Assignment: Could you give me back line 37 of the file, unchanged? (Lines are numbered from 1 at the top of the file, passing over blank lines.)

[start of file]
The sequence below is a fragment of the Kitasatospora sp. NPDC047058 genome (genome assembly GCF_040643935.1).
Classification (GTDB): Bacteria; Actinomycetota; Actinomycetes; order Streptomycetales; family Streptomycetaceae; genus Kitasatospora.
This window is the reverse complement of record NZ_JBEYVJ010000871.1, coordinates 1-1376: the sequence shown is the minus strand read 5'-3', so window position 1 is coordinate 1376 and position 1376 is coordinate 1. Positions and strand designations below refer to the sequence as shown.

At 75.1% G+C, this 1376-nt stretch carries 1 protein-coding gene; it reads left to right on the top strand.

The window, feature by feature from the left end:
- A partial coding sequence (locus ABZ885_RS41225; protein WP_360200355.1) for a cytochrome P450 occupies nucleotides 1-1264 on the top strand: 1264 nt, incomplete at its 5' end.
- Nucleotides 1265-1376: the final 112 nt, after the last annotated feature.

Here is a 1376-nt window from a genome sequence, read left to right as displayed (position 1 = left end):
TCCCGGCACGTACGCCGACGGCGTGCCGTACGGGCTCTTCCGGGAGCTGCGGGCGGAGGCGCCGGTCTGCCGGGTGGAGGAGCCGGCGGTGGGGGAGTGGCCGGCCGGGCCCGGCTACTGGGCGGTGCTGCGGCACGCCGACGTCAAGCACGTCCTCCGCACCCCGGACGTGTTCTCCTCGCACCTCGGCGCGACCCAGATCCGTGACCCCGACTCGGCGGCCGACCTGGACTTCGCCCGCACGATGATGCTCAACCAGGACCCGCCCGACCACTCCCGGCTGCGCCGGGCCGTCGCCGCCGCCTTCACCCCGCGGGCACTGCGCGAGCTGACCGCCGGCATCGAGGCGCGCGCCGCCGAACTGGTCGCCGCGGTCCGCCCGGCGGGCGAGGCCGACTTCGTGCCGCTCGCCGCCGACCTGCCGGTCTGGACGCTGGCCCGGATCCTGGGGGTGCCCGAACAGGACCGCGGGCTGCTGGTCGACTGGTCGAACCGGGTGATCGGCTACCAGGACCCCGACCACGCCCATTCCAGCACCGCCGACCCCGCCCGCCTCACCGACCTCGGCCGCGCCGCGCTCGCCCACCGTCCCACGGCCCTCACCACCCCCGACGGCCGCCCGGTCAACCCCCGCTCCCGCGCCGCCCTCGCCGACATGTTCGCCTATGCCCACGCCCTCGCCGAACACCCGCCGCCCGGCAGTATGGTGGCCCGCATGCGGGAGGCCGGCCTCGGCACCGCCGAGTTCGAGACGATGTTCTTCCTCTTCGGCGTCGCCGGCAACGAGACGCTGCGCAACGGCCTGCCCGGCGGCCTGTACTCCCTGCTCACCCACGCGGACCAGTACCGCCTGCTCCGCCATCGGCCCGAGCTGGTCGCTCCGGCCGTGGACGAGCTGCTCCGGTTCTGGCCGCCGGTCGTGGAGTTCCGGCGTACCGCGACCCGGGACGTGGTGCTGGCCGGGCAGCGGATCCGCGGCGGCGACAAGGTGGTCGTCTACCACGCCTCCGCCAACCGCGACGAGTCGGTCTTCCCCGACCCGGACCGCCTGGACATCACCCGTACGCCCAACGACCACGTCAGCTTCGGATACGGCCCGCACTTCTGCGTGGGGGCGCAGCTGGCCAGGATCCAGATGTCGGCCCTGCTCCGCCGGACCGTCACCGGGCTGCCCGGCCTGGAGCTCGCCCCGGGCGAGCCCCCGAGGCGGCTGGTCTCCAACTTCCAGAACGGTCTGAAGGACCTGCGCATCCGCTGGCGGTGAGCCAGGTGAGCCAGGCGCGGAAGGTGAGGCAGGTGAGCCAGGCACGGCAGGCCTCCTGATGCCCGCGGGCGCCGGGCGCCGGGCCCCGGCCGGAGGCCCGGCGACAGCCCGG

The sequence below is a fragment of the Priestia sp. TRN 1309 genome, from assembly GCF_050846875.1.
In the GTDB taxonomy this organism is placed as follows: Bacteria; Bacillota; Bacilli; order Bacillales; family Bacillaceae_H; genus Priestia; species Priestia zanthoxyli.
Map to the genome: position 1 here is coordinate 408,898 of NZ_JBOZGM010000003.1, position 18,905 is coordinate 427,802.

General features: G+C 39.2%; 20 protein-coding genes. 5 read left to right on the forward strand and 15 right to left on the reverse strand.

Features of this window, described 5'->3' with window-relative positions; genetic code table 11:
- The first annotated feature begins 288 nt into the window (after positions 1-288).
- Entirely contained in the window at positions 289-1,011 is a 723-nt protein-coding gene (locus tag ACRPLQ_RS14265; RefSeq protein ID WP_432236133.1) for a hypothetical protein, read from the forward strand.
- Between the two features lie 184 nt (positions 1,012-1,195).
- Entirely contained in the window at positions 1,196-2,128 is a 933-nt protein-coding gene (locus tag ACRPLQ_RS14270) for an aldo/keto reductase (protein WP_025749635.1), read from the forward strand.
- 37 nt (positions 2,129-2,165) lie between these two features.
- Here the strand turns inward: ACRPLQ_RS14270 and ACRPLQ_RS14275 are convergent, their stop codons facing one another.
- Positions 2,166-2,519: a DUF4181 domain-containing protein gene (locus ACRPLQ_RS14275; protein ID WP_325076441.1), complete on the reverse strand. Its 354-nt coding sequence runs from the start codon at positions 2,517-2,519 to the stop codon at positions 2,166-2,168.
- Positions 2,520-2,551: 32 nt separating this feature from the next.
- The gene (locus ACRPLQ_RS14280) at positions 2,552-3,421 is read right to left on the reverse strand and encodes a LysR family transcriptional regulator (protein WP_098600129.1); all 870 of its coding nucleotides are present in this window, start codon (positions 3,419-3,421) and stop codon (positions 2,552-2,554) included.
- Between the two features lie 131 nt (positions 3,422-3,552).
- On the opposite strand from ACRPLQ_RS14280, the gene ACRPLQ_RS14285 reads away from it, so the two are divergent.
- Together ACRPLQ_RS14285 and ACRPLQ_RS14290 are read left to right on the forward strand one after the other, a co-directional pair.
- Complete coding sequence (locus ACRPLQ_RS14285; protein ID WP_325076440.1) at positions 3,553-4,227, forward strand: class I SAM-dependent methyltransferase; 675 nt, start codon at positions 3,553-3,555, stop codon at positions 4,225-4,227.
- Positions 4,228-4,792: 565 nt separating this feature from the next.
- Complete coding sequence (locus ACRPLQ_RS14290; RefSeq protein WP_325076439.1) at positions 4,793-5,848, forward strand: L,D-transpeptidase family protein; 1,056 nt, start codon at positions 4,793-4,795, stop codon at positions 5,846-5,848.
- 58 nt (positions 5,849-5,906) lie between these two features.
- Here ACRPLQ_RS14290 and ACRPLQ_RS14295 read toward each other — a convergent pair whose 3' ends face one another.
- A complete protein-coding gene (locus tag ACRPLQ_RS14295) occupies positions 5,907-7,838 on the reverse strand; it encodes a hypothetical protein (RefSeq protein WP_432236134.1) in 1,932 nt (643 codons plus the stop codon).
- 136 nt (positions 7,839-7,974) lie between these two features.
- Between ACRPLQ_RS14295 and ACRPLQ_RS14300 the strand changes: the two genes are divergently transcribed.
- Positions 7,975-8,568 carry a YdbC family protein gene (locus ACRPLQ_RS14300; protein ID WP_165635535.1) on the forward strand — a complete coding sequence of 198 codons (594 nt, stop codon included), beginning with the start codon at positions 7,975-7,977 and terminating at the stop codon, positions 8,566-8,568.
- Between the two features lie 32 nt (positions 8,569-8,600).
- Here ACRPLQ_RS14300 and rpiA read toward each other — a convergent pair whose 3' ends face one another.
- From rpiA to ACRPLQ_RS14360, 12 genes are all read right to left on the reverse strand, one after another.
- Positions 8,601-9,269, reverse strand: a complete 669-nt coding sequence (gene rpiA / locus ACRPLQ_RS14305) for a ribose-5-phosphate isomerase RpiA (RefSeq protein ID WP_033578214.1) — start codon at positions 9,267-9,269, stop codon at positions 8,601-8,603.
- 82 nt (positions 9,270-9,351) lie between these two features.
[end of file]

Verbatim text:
- Here ACRPLQ_RS14300 and rpiA read toward each other — a convergent pair whose 3' ends face one another.